Columbia Star Dinner Train shakes up management

Monday, February 13, 2012 | 7:11 p.m. CST; updated 8:15 p.m. CST, Monday, February 13, 2012

COLUMBIA — There's a management shake-up at the Columbia Star Dinner Train.

Who's out: General Manager Greg Weber is out as of about one month ago, new General Manager David Tenny said. He declined to say the reason for the change. 

Also, Amando Garcia, car captain and manager, said he resigned about one week ago but would not discuss the details.

Who's in: Weber has been replaced by train bartender David Tenny, 27.

Train owner: Central States Rail Associates owns the train, and Mark Vaughn is president.

Why it matters:

  • The Dinner Train is a private business, but it operates on the city-owned COLT railroad and received a $45,000 grant from the Convention and Visitors Bureau Tourism Development Fund to bring the train to Columbia.
  • The Missourian reported $20,000 in city funds also went to improve the train's facilities. The dinner train leases office and warehouse space from the city at 6501 N. Browns Station Road.
  • City Council documents show that COLT made $12,500 in revenue between July and November 2011 from the Dinner Train.
  • The Dinner Train has been protested by the disability community because it received public funds but is not compliant with the Americans with Disabilities Act. The train cars are antiques and exempt from ADA regulations, Deputy City Manager Tony St. Romaine said. Central States Rail Associates has verbally committed its intent to acquire a car that could be converted for wheelchair use, but the company wants to make sure the venture is a success before investing in a new train car, St. Romaine said.

Official reaction: St. Romaine, who has coordinated with Central States Rail Associates since the beginning, said he was not aware of the management changes and spoke to Weber and Vaughn about three to four weeks ago. St. Romaine said people come and go from companies all the time. "I'm not quite sure why I would be concerned" about the personnel changes, he said.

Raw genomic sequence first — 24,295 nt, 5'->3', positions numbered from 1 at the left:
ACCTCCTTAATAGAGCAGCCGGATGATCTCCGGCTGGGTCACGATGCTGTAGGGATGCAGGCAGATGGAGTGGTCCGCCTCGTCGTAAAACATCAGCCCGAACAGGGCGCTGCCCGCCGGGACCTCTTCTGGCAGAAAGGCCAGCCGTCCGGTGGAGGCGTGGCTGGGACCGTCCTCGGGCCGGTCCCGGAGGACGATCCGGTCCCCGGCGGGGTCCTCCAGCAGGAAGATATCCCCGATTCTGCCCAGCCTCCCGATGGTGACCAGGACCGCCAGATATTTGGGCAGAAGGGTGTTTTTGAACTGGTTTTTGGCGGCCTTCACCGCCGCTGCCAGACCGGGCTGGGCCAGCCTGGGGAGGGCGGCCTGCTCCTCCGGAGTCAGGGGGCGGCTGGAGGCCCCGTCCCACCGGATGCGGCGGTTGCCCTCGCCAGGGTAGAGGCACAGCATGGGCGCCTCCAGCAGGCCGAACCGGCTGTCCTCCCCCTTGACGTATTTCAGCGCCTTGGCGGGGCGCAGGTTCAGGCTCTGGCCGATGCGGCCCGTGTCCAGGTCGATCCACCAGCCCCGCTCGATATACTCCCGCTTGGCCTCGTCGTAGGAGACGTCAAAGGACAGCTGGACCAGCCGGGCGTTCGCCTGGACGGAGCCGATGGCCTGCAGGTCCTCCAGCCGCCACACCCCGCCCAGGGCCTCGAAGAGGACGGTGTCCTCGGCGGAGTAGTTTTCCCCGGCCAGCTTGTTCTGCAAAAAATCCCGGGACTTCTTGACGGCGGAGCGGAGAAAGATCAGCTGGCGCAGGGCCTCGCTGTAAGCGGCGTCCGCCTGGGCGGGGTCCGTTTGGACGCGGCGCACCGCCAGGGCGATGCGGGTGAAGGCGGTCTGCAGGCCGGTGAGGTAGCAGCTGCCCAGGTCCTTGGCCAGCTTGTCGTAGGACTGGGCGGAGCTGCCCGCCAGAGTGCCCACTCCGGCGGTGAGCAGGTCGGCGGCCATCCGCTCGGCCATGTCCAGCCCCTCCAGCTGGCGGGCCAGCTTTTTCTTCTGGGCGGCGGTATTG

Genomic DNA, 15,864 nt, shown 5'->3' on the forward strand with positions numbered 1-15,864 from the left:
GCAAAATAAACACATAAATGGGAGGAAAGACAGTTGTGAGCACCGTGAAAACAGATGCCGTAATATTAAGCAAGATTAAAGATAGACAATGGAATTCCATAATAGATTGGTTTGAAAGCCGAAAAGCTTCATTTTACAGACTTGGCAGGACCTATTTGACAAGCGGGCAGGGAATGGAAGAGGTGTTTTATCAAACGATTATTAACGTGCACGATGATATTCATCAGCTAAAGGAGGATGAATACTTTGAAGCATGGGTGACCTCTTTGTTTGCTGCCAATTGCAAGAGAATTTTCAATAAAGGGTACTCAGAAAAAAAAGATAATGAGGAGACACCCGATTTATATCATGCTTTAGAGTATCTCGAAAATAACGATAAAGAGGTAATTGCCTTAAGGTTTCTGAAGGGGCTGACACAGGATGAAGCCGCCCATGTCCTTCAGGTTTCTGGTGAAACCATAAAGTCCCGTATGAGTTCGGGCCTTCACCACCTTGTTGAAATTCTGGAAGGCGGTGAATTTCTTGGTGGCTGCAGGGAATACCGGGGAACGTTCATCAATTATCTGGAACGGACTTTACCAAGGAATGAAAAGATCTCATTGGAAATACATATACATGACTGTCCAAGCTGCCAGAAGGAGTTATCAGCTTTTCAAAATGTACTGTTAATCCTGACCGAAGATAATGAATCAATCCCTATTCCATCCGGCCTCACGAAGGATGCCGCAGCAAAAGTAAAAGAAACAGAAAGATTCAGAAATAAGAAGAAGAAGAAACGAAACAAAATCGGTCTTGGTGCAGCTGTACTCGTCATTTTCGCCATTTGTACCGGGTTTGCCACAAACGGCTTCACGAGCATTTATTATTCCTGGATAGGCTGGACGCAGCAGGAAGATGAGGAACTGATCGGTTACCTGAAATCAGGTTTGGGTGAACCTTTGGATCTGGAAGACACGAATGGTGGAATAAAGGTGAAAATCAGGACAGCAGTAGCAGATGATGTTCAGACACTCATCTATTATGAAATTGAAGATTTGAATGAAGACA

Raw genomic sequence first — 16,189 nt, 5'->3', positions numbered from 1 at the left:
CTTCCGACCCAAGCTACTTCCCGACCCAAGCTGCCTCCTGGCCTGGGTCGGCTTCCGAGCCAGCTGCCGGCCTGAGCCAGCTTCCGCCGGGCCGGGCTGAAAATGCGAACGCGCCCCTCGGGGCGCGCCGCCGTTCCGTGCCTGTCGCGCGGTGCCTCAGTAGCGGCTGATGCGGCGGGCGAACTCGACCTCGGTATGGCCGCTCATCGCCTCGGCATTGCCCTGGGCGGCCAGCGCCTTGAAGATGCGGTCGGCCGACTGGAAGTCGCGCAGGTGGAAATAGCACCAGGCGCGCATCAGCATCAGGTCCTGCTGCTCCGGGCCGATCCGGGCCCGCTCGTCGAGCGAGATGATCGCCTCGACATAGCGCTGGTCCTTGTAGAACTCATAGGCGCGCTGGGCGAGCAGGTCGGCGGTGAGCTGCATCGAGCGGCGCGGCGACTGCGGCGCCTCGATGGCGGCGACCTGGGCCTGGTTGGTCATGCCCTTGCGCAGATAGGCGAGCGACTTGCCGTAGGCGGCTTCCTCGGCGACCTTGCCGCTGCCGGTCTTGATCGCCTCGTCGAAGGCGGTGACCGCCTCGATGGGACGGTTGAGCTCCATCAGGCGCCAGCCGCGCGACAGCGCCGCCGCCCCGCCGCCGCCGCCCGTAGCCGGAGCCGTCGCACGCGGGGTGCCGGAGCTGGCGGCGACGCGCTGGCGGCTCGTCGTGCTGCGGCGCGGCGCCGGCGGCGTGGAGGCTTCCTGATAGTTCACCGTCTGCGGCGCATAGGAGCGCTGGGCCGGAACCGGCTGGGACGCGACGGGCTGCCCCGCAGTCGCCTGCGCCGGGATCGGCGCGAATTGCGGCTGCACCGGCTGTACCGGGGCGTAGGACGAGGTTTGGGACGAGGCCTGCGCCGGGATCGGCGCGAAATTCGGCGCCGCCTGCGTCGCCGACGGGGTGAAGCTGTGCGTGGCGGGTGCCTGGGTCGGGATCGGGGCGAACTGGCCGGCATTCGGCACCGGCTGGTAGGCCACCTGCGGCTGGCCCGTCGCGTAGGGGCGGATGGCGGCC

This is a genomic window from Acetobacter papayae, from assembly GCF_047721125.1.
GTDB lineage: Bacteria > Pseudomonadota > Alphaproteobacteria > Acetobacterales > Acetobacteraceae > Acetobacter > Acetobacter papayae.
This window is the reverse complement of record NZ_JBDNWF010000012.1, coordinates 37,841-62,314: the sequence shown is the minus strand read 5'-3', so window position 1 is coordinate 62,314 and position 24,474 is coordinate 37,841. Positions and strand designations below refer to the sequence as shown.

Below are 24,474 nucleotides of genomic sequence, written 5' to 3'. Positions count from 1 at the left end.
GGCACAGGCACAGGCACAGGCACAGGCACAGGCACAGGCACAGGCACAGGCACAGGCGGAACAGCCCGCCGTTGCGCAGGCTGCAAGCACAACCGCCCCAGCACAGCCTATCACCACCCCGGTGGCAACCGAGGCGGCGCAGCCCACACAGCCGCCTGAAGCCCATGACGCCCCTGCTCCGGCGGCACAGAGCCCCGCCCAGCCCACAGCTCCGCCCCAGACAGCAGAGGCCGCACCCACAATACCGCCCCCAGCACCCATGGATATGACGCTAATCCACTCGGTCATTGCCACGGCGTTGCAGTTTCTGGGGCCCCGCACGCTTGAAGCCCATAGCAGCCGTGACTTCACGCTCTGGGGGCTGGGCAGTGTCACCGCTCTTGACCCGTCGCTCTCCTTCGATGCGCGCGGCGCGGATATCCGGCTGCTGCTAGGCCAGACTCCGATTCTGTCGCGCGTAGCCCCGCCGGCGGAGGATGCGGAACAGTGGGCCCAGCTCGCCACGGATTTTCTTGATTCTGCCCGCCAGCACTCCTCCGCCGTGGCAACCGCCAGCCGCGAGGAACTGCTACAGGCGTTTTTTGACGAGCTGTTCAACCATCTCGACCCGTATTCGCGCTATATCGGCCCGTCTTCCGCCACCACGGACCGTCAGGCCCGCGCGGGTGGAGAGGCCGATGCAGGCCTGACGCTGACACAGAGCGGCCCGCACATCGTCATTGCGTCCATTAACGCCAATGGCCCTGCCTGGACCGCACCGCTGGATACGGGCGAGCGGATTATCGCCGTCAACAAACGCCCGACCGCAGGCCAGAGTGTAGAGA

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Mike Martin February 13, 2012 | 9:17 p.m.

Some recent background on this long-running saga:

DINNER TRAIN TRIP: Letter describes threats -- and a "bamboozled" city manager

DINNER TRAIN OWNER: "Still working on accessible rail car"

(Report Comment)
Harold Sutton February 13, 2012 | 9:48 p.m.

Well; here we go again!!!If there are enough individuals who are determined to shut down the dinner car train operation, then I think that they should make their move.

Reminds me of the yapping of small dogs who are in cars in shopping centers ; you know, the ones that start growling and threatening as you walk past.

I can't afford to go on the dinner train but I'm not going to make a issue of income based ticket prices.

(Report Comment)
Ellis Smith February 14, 2012 | 4:38 a.m.

I don't pretend to know the ins and outs of this particular operation, but in a very real sense a restaurant on wheels is no different than one that's stationary (le bleu, Cherry Street Wine Cellar & Bistro, Churchill's, Hemingway's' Wine & Bistro, etc.): in order to succeed you must have a fair amount of repeat business.

"Once and done" patrons are fine, but especially for the train version your business will decline after the initial enthusiasm wears off if you don't have diners coming back for more.

Actually, the restaurant business is a good example of market economics, something becoming more and more rare these days.

(Report Comment)
Harold Sutton February 14, 2012 | 9:11 a.m.

And just how do the changes that have occured translate into "Dinner train shakes up management!!"

The phrase "shakes up management" implies that there has been firing of people for reason. So if such has happened, then details should be reported.
Sounding a bit like checkout counter periodicals.

(Report Comment)

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